Recent party nominations show our democracy is coming of age

Compared to previous elections, this year was a significant improvement, which can only be good for our young democracy. [iStockphoto]

That Kenya’s democracy is slowly coming of age was evident in the just concluded primaries by the parties sponsoring the “two horses” in the August elections.

Party primaries have a bad history in Kenya. In the days of the “baba na mama” party, winning the KANU elections almost guaranteed you a seat as a Councilor or MP. Indeed, in the 1988 “mlolongo elections”, dubbed by its supporters “open-air democracy”, winning the KANU nominations by 70 per cent meant that by law, general elections were not held in that constituency, you were deemed elected unopposed.

More than 50 MPs made it to parliament through that route. This arrangement made the fight for the party ticket lethal, and many died or were kidnapped to stop them from contesting, released only after the nominations. Open-air democracy, in the days before cell phone cameras, meant that there was no record of who voted for whom. Once KANU declared your queue longest that was it. 1988 was the straw that broke the camel’s back.

By 1992, it was over for KANU’s dominance in Kenya’s politics. In the multi-party elections that followed, party primaries have been a sanitised repeat of the KANU modus operandi, only missing its more extreme expression. Party tickets were routinely handed to the darlings of party bigwigs. Pre 2010, you could defect between parties until the official IEBC nomination day, so this was never a crisis.

With the 2012 Elections Act disallowing party hopping after nominations, party primaries took on fresh importance. Depending on how strong a party was regionally, its nomination was akin to elections; once you got the ticket, you were more three quarter-way to a win. It is no wonder that the process was marred by violence, with claims of rigging and numerous contestations on the results. The processes were quite unsophisticated, many times the ballot boxes were cartons with handwritten ballot papers.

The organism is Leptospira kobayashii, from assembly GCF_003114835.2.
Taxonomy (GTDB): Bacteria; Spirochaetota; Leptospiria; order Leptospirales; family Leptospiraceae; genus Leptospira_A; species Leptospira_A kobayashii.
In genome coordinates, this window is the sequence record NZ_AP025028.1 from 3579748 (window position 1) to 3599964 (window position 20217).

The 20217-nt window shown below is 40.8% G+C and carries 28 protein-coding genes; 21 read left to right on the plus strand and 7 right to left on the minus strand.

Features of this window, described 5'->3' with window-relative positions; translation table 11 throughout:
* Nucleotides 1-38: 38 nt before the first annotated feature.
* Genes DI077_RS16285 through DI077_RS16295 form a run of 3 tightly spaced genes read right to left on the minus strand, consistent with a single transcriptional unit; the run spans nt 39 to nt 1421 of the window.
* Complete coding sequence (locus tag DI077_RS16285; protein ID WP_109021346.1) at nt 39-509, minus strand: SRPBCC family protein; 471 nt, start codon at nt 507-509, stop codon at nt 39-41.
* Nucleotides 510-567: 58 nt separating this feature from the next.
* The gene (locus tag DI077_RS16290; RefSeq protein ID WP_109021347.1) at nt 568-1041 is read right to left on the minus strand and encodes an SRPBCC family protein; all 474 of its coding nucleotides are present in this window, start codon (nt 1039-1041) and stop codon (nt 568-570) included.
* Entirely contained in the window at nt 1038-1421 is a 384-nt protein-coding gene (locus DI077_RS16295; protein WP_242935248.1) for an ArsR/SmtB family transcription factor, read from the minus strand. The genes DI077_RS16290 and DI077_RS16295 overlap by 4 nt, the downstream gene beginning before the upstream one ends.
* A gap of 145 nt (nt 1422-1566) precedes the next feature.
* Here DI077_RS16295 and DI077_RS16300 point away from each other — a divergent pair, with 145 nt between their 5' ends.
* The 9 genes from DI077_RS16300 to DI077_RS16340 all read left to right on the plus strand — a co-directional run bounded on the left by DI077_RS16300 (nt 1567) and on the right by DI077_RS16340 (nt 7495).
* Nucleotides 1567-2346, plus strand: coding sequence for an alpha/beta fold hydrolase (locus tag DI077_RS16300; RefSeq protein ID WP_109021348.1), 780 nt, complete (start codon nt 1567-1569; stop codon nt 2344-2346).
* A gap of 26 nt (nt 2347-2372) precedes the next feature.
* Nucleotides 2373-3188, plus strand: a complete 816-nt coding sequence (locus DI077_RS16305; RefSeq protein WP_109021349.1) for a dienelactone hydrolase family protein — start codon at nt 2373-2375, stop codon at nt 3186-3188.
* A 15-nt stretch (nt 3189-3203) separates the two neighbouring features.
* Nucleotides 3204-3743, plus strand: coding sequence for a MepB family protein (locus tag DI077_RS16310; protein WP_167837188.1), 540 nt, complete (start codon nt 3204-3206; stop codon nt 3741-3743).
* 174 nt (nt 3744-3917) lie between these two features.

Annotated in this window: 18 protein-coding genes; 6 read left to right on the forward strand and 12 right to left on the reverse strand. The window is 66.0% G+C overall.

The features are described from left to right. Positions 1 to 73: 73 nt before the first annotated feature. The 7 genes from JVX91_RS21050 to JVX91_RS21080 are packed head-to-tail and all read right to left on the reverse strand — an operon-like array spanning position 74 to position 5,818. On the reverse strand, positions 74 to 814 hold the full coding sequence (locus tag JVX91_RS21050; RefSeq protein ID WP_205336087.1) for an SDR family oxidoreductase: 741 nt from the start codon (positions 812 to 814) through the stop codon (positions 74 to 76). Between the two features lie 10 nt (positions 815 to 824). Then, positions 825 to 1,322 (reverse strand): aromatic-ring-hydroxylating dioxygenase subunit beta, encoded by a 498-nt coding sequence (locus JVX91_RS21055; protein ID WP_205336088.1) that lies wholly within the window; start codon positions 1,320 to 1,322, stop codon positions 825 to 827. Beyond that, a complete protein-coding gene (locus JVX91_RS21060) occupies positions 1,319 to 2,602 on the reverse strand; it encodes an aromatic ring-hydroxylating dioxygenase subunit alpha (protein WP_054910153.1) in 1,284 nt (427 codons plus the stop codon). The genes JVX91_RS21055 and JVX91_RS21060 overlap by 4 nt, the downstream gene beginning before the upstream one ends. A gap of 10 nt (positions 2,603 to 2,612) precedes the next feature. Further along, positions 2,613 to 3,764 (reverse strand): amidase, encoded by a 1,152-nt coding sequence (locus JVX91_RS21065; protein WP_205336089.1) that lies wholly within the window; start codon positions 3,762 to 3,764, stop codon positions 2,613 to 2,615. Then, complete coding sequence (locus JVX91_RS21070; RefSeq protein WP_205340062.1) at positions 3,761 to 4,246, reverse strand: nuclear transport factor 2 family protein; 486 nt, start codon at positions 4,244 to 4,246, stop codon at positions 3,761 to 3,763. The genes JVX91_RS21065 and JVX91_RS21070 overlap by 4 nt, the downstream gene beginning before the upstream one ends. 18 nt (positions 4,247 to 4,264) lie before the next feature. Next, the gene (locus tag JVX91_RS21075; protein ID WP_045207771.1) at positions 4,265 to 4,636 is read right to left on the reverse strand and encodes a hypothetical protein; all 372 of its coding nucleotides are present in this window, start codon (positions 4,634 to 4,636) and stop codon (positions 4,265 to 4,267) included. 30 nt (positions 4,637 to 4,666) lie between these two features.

We all remember the “Men in Black”, the Jubilee postponement of nominations nationally, and such other scandals. But 2022 is a different ball game. Firstly, the process has become surprisingly scientific. Many outsiders will not know that the “negotiations” that characterised direct tickets in many counties and constituencies were informed by scientific polling by the political parties which had been ongoing for the last one year.

This is a first for Kenya. Many will allege that opinion polls are manipulated, but only a suicidal party would manipulate the polls so as to get a weak candidate; the losing a strong candidate would cost the party “yugely” as DJT would say. Secondly, with all its challenges, the process has become quite sophisticated. ODM went digital thanks to my friend Catherine Mumma, who is a stickler for procedural fairness. UDA put together an impressive logistical operation holding elections in 16,000 polling stations manned by 49,000 polling officers complete with serialized ballot papers, and transparent ballot boxes.

Contrary to Kenya’s political practice, UDA was willing to let go of some of its loudest enthusiasts, funders, and leading lights, if the voters rejected them. Granted, there were some debacles in some places, and we expect claims of rigging but overall, it was an impressive process. Credit must be given where it is due. Looking at the comparative levels of enthusiasm for the nominations in different regions, it would appear from an observer’s perspective, that this election is largely determined. 

Some few events, like the choice of running mate, may change the needle slightly on turnout, but minds have been made up. The most important work of the parties occurred this week, ensuring that the majority within the party stay in the tent feeling fairly treated.

Compared to previous elections, this year was a significant improvement, which can only be good for our young democracy.